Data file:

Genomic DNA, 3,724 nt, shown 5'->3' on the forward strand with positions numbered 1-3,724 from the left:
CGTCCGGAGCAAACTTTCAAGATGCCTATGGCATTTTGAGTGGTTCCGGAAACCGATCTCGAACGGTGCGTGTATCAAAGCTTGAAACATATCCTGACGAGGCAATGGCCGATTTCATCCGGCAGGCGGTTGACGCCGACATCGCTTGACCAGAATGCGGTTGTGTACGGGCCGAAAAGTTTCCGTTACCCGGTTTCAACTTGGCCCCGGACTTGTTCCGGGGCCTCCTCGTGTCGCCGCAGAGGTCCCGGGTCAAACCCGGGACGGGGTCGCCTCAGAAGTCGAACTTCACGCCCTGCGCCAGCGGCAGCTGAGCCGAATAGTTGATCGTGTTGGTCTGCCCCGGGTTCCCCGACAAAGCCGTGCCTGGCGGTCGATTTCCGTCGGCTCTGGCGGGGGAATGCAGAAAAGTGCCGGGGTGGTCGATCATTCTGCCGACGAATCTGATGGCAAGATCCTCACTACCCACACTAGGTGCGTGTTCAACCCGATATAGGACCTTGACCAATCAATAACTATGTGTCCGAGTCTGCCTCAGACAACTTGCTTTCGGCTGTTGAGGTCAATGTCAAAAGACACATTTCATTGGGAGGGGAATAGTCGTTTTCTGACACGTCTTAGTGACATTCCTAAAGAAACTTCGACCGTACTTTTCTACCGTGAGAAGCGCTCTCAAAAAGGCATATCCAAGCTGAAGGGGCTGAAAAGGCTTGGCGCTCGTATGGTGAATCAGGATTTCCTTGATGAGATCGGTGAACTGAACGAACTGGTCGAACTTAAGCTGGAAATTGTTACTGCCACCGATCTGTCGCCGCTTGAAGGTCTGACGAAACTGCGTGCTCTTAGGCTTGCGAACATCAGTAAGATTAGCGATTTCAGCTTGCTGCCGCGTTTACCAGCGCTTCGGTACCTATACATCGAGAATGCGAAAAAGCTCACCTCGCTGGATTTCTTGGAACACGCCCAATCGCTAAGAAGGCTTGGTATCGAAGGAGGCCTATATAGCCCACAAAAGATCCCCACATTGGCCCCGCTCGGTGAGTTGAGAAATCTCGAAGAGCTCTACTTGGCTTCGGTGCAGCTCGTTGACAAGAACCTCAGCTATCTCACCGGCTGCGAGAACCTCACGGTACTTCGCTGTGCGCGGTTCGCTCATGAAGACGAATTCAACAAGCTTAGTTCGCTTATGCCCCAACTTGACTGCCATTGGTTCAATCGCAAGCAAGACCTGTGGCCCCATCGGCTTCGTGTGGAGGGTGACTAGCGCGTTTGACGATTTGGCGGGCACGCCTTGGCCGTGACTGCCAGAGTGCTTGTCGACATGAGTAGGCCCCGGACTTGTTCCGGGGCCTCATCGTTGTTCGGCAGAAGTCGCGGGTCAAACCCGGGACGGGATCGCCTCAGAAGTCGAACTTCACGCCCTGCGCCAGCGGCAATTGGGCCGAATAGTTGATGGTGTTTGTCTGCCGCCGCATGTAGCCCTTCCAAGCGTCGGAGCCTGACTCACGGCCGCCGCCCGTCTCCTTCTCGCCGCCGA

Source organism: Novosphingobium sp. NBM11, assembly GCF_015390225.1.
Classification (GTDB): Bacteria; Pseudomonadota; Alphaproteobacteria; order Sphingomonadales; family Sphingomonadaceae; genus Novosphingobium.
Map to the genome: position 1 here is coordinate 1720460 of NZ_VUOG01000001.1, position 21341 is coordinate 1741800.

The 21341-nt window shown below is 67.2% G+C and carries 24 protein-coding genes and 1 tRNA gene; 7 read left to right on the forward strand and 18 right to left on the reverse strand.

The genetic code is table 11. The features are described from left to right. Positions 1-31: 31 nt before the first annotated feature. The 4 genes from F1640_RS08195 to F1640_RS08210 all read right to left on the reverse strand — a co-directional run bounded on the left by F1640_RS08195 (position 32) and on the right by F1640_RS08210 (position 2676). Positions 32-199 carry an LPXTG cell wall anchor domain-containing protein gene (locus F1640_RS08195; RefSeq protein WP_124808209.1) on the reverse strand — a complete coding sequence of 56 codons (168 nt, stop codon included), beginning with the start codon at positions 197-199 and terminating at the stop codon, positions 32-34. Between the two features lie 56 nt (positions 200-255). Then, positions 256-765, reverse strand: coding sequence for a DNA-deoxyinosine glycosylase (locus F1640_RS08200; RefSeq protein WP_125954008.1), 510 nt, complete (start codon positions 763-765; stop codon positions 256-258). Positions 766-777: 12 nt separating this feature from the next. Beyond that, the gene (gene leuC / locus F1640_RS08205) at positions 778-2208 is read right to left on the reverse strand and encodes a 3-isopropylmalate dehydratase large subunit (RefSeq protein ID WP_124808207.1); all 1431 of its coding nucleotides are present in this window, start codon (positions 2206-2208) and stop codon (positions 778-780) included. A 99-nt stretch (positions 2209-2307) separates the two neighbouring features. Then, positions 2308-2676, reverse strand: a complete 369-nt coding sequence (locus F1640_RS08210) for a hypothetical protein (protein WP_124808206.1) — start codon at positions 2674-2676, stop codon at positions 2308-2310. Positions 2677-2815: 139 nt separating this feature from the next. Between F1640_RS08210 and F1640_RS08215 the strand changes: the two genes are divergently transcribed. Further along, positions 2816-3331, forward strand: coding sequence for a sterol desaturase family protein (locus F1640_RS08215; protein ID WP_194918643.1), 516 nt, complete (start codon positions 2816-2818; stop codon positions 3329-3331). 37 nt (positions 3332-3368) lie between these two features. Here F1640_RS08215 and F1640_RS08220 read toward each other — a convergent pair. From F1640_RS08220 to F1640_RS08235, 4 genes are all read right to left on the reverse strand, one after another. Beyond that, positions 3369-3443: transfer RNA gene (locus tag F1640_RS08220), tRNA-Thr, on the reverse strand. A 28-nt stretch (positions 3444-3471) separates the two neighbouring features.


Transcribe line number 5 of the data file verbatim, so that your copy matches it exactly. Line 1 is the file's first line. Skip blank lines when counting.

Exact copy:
Map to the genome: position 1 here is coordinate 1720460 of NZ_VUOG01000001.1, position 21341 is coordinate 1741800.